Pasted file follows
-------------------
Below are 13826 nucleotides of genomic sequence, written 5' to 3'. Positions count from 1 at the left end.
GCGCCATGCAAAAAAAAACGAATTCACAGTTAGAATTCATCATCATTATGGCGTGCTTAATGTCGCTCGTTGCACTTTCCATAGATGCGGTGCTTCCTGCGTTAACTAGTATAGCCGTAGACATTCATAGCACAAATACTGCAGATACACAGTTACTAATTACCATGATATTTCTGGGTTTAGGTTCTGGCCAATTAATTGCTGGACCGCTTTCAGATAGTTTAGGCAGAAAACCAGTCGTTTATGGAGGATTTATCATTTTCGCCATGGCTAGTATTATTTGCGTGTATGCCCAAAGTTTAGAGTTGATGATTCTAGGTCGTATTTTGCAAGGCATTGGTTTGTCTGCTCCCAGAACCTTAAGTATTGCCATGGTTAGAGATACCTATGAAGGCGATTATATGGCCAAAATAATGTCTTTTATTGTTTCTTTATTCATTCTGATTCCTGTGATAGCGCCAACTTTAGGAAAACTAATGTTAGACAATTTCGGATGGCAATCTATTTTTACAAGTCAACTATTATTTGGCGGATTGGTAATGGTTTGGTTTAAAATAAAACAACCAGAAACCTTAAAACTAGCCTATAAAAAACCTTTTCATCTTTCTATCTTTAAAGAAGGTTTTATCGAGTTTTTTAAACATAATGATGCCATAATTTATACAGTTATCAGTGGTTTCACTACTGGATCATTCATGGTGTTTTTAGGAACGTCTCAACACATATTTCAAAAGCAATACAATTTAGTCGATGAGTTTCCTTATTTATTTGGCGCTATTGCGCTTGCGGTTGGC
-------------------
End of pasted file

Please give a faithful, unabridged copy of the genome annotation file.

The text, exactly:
Below are 13826 nucleotides of genomic sequence, written 5' to 3'. Positions count from 1 at the left end.
GCGCCATGCAAAAAAAAACGAATTCACAGTTAGAATTCATCATCATTATGGCGTGCTTAATGTCGCTCGTTGCACTTTCCATAGATGCGGTGCTTCCTGCGTTAACTAGTATAGCCGTAGACATTCATAGCACAAATACTGCAGATACACAGTTACTAATTACCATGATATTTCTGGGTTTAGGTTCTGGCCAATTAATTGCTGGACCGCTTTCAGATAGTTTAGGCAGAAAACCAGTCGTTTATGGAGGATTTATCATTTTCGCCATGGCTAGTATTATTTGCGTGTATGCCCAAAGTTTAGAGTTGATGATTCTAGGTCGTATTTTGCAAGGCATTGGTTTGTCTGCTCCCAGAACCTTAAGTATTGCCATGGTTAGAGATACCTATGAAGGCGATTATATGGCCAAAATAATGTCTTTTATTGTTTCTTTATTCATTCTGATTCCTGTGATAGCGCCAACTTTAGGAAAACTAATGTTAGACAATTTCGGATGGCAATCTATTTTTACAAGTCAACTATTATTTGGCGGATTGGTAATGGTTTGGTTTAAAATAAAACAACCAGAAACCTTAAAACTAGCCTATAAAAAACCTTTTCATCTTTCTATCTTTAAAGAAGGTTTTATCGAGTTTTTTAAACATAATGATGCCATAATTTATACAGTTATCAGTGGTTTCACTACTGGATCATTCATGGTGTTTTTAGGAACGTCTCAACACATATTTCAAAAGCAATACAATTTAGTCGATGAGTTTCCTTATTTATTTGGCGCTATTGCGCTTGCGGTTGGC